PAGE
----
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Wireless 5G and Smart Cities

Bay_Area_SF_324742
(Bay Area, San Francisco, California - Jeff M. Wang)
 
 
 

Using Technology To Make Urban Living Better

 

Wireless 5G Can Enable Smart Cities

 

 


- The Smart Internet of Things (IoT) and Smart Cities

Cities around the globe are adding technology to improve environmental, financial and social aspects of urban life. A city that uses technology in such a way, to improve the lives of its citizens and improve communication between residents and city officials, is known as a smart city. 

Internet of Things (IoT) is all about connectivity and processing, nothing will be a better example than smart cities. Smart sensors around the neighborhood will record everything from walking routes, shared car use, building occupancy, sewage flow, and temperature choice 24/7 with the goal of creating a place that’s comfortable, convenient, safe, and clean for those who live there. Once the model is perfected, it could be the model for other smart neighborhoods and eventually smart cities. 

The potential benefits for cities, however, make IoT technology especially compelling. Cities of all sizes are exploring how IoT can lead to better efficiency and safety, and this infrastructure is increasingly being rolled around the world. Transportation will likely lead this change, as bringing connectivity, intelligence and automation to roads and public transportation has proven to significantly improve efficiency and experience.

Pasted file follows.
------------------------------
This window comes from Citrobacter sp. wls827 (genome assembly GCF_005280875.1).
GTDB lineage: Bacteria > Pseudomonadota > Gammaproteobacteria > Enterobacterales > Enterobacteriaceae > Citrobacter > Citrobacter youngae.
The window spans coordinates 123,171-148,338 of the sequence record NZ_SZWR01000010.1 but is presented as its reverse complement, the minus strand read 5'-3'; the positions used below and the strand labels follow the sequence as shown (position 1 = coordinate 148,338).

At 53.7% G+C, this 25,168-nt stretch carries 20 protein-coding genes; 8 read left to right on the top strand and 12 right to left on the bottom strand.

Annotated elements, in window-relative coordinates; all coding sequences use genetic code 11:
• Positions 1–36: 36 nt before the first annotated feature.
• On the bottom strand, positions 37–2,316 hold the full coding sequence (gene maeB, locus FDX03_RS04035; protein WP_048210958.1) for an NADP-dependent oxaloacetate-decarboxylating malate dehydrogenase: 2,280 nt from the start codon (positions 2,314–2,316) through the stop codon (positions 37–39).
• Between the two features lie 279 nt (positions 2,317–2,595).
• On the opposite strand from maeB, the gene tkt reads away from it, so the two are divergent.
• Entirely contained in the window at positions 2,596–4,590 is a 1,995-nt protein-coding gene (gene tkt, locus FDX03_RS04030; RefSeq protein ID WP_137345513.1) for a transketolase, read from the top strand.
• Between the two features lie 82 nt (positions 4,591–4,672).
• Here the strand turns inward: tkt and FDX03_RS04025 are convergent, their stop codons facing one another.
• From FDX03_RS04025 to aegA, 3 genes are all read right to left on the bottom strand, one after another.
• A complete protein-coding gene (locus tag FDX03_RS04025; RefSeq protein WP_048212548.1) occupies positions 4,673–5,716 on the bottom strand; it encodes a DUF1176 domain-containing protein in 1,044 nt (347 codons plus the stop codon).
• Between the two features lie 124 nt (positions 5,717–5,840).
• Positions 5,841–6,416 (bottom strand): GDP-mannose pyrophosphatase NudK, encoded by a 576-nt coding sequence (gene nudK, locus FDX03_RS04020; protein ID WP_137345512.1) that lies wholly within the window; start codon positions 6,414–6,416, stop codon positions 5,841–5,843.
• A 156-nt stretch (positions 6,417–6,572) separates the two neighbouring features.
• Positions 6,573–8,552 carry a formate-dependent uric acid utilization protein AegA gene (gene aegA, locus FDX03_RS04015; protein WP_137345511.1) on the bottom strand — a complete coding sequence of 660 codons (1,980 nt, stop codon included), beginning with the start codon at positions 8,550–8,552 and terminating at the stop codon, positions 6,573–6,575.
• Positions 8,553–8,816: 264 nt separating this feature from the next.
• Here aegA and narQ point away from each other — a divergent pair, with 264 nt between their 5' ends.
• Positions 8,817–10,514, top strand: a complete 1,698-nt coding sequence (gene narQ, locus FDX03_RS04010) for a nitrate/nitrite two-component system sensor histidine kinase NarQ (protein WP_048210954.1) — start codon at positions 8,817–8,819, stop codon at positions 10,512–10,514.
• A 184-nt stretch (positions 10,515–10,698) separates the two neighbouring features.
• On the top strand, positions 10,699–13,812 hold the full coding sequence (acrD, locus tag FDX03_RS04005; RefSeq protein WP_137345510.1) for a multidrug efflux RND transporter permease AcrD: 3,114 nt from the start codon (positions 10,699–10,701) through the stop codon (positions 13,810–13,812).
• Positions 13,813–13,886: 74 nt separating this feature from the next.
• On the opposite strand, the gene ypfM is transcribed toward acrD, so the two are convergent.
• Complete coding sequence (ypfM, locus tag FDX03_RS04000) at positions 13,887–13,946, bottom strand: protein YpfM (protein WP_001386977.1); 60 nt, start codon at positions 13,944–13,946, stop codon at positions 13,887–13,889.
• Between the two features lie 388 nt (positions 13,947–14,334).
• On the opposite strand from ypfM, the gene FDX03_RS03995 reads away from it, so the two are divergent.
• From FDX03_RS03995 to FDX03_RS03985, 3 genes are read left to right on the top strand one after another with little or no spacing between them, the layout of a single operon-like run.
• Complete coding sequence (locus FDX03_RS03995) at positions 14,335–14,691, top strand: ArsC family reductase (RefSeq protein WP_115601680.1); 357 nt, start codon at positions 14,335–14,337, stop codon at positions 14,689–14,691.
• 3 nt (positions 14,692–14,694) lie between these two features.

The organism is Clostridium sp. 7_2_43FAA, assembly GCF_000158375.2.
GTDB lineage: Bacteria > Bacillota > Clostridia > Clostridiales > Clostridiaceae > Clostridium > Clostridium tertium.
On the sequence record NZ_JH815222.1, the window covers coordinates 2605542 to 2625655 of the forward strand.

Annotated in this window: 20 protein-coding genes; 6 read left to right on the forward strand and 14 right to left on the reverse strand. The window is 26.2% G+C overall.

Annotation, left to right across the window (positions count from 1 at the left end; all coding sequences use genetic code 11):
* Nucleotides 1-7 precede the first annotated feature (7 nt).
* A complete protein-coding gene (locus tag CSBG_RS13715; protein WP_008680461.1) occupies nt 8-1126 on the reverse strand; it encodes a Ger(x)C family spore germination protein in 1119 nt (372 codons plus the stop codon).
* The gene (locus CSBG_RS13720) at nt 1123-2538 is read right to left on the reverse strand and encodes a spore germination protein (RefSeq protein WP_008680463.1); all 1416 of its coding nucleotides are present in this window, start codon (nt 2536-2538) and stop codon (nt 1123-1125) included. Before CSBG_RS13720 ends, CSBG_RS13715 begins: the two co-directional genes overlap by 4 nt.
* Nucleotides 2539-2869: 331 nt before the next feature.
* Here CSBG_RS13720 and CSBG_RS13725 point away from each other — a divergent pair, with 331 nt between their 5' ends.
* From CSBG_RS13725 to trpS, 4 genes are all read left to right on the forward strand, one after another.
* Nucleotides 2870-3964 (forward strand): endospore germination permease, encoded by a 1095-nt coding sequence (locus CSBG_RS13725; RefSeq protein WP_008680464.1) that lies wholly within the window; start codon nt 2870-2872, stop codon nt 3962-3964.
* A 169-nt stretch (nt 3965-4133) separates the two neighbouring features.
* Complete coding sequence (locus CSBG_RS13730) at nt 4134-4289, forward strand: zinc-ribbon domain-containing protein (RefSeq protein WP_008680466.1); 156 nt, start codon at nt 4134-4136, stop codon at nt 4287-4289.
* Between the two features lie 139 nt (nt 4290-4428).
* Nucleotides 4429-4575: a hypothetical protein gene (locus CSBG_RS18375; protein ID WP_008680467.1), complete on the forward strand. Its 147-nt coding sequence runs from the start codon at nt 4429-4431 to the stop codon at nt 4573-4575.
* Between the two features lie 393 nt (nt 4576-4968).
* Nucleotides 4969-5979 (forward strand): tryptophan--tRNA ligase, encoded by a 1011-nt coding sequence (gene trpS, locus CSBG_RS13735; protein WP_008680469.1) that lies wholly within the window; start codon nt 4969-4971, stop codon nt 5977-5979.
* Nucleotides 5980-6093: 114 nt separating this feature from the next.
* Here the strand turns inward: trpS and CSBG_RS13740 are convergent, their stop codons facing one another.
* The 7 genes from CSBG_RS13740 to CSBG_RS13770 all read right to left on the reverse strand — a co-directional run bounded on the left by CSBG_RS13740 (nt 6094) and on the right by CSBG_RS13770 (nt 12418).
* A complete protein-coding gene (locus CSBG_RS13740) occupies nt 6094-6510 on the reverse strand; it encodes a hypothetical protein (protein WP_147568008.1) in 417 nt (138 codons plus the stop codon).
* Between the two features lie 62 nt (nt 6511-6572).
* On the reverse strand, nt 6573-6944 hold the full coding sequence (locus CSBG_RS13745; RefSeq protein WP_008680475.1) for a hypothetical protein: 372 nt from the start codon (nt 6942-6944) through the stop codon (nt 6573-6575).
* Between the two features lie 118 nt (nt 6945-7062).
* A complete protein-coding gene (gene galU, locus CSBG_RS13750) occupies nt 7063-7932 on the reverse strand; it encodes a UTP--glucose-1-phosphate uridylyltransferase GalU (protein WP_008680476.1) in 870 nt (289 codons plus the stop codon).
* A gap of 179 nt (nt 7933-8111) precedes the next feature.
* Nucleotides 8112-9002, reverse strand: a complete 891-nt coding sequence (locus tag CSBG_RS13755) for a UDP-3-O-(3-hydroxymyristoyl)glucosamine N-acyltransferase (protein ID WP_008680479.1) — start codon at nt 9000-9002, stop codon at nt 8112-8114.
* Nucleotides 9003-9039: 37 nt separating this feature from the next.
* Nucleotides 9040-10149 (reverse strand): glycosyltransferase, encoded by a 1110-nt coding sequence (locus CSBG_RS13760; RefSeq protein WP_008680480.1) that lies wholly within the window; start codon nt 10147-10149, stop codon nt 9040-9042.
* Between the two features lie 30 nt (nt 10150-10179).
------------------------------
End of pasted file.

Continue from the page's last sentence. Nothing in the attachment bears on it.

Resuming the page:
5G Will Bring Smart Cities To Life

Managing the resources and operations of so many large cities can only be cost-effective and efficient if they are automated and connected - and this is the basic premise of smart cities. 

5G has the potential to help cities improve citizen engagement and build an intelligent urban ecosystem around services, ambience, sustainability, inclusion, and equity. 5G will serve as the foundation for small-cell networks that will power the next generation of wireless network infrastructure in a city. The connectivity and computing capacity that wireless 5G enables will make smart cities more of a reality, as city officials can adopt new technologies for smart city solutions.